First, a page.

“In reality, you should always compliment your analysis of the stack with some dynamic analysis to see how the stack is used as the software runs. In this area there are several things that can be done. The quick, easy and dirty way that most people do it is to fill the memory with a pattern, run the code, then check the memory to see how low the stack went. This analysis is pretty good because as long as you cover the typical usage of the software it gives a dynamic way of how low the stack is going to go. So it is very useful. But this doesn’t tell you which functions make use of the stack or just how low the stack goes. This is why some alternative information is good to complement it, so if you see an unexpectedly high use of the stack you need more information to make informed decisions on how to improve your software,” Orensanz explained.

Key considerations
At a higher level, there are a variety of issues that can be considered ‘key,’ but what is most important depends on the perspective.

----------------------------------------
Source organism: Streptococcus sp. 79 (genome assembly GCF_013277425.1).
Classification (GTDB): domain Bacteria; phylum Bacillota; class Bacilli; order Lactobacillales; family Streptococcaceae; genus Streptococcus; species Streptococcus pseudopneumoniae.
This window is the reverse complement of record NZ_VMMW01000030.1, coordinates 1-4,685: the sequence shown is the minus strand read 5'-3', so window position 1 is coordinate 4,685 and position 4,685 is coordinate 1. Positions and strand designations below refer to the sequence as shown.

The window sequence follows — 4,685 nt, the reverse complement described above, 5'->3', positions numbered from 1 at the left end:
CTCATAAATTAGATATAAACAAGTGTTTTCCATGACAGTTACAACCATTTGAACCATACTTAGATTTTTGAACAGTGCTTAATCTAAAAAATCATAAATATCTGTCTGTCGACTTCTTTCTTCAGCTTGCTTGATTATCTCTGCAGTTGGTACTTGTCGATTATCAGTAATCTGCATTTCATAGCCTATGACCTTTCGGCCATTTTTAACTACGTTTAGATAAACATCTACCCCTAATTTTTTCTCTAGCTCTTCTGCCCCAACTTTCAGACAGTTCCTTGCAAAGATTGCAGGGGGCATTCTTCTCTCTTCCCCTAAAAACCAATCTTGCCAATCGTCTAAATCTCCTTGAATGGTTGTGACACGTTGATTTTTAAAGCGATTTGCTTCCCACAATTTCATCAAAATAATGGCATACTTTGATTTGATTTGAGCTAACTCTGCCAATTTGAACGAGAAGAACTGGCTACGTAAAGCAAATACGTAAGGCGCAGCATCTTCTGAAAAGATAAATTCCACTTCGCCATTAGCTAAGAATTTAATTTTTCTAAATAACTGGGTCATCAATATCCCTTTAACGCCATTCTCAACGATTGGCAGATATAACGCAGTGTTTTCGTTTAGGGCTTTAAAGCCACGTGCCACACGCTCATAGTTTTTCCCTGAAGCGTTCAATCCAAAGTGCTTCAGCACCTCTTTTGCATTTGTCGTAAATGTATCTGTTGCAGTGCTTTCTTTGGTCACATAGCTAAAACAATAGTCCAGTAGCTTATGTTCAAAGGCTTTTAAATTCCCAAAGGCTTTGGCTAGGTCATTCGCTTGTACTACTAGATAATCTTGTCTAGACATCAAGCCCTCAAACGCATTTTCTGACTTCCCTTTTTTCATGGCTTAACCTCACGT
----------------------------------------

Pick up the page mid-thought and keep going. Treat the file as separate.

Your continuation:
“I think if you ask software people, ‘what’s your biggest challenge,’ there are probably two things: All engineers will say the requirements keep changing, which is always a struggle. Besides that, I think the number one thing everyone is facing now is the gigantic complexity crisis because what happens is that the software stack has gotten so big that you’re assembling a lot of code that you didn’t write,” said Andrews. “The stack is like layers of abstraction and they get all the pieces and it sounds good, but it’s just like any kind of re-use story. It sounds good when you get to re-use things, but as soon as something breaks then you have to peel back all those abstraction layers and figure out what’s broken underneath. Pretty much universally everybody I’ve been talking to on the software stack and the system verification say, ‘We get all the pieces, we put it all together, it mostly works, and then all of a sudden the user interface starts bogging down and it’s slow. Now what?’ So they have to go way down in the bottom of the stack somewhere and find some driver, which came from somebody else and is misbehaving, and it takes a really long time because of the complexity. This is the biggest challenge—software stack complexity. A lot of mobile devices contain 10 million-plus lines of code and you wrote almost none of it.”